At a conference last month, I had a discussion with a group of people who were deeply convinced that their taxes were as high as they’d ever been. I mentioned that solving the budget problems of the U.S. would require higher taxes—which wasn’t intended as a recommendation but simply a recognition of the math. The group maintained that it was impossible to raise taxes any further without crippling the economy.
In reality, taxes are low by both historical and world standards. On the other hand, it’s also true that U.S. taxes have increased substantially over the past decade. Failing to recognize either or both of these facts may be distorting how people see the country’s problems, as well as the policy debate.
What do the actual numbers tell us?
There are several ways to look at tax rates:
- The top marginal rate (the highest rate on the highest earners)
- The top effective rate (what the rich actually pay on average)
- The effective and marginal rates on various income groups
Top marginal rate. This chart, from the Mises Institute, shows that marginal rates for the highest earners, on the highest tranches of their incomes, have indeed come down over previous decades but have remained relatively constant since the 1990s.
In the 1990s, the marginal tax rate was almost 40 percent, then dropped down to 35 percent, but has since moved back up. In this sense, taxes are down over the past several decades, but roughly constant over the past 20 years.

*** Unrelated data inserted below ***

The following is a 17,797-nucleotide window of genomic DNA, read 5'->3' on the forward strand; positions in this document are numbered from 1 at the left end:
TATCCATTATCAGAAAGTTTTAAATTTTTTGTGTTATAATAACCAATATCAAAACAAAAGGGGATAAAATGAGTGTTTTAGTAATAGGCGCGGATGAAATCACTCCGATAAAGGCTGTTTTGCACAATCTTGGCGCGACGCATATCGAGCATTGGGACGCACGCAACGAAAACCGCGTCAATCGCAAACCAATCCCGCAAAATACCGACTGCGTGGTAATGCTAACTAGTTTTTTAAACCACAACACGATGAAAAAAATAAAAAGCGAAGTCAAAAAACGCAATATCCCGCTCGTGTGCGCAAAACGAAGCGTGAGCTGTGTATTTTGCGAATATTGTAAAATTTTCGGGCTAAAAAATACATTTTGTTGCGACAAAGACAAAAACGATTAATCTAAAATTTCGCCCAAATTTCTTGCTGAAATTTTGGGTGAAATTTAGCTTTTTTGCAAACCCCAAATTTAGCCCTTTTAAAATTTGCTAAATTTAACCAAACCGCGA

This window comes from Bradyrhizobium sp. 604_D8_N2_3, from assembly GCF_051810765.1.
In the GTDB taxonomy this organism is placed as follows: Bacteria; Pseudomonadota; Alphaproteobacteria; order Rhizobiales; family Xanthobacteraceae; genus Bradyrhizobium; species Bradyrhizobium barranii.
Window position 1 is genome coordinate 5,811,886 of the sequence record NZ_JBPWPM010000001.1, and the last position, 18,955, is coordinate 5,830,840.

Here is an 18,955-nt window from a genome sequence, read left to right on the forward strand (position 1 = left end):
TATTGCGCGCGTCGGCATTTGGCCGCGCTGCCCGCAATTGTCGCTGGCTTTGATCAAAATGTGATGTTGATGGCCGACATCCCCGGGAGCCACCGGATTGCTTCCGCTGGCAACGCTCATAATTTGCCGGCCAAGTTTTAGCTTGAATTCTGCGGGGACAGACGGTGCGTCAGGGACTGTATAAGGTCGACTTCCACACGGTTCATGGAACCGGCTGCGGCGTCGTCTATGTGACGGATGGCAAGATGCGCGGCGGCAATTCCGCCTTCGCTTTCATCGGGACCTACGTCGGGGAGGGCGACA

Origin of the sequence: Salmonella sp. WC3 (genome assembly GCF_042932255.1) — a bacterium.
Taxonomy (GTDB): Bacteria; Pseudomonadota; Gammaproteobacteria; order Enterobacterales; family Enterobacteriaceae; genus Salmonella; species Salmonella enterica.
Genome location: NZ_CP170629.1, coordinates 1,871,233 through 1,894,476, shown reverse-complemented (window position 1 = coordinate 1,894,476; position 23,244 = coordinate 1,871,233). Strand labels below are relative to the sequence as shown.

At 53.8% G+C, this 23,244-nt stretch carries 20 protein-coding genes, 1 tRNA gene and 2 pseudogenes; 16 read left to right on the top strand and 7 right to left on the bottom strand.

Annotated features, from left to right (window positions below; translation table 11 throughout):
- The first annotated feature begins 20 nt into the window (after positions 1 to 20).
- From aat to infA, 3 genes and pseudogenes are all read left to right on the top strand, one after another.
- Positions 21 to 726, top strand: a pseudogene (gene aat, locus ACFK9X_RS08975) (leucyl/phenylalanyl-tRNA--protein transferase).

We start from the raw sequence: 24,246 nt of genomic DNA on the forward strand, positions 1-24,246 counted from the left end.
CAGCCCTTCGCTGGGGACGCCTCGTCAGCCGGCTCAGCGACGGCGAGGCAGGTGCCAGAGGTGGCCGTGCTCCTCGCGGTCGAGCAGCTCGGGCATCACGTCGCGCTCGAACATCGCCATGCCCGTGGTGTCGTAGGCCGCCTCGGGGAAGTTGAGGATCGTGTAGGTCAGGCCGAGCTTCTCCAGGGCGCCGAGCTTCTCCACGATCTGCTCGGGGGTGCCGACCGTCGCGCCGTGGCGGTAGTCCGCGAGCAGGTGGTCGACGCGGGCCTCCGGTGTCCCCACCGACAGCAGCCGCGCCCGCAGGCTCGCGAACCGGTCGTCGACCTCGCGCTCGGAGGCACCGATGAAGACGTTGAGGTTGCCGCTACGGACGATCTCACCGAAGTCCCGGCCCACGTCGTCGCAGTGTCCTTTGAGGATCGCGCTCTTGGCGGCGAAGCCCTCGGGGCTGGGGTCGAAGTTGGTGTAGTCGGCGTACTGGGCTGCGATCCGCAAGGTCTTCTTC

Effective tax rates. The marginal rate, however, applies only to some taxpayers and to some of their income. A better indicator is the effective tax rates and how they affect different income groups, as shown in the following chart from the Washington Post.
The chart includes all income tranches through the 2013 increase mentioned above. It shows that, on an effective basis, taxes paid remain at levels below any time since the early 1990s. Note also the substantial drop in the late 2000s, which I suspect was caused largely by a drop in incomes, and thus taxes paid, during the Great Recession.
This chart highlights a couple of points. Effective tax rates dropped more, proportionally, for lower income tranches, and the rise in 2013 did not change this. For all groups, effective tax rates remain below those of 1995, despite the 2013 increase. At the same time, the effective tax rate for all groups since 2010 has, in fact, increased substantially. Note also that, since 2005, taxes have increased for the more affluent, while they remain down for all but the top 20 percent.
All a matter of perspective
This brings us back to my initial conversation. People look at their experience over the past few years and note that their taxes are much higher than they were five years ago—prompting them to declare that taxes can’t go any higher. They don’t remember what their taxes were 15 to 20 years ago, when rates were, in fact, higher.
From a policy perspective, this illustrates the problem. Effective tax rates have increased substantially over the past five years (and over the past ten years for the affluent), acting as an economic headwind and creating political resistance. At the same time, on a comparative basis with the mid-1990s, both marginal and effective rates remain relatively low. This situation explains much of the gap in the economic debate between the parties, with the Democrats emphasizing rates low by historical standards while the Republicans point out recent increases. Both are right, and both perspectives need to be considered in any policy formulation.
Taxes raise other questions as well, especially about the effects on economic growth and the deficit. We will take a look at that angle soon. In the meantime, I hope your returns are in the mail (and that the process wasn’t too painful). You should be able to pay your tax bill with a smile—but, unfortunately, they want cash.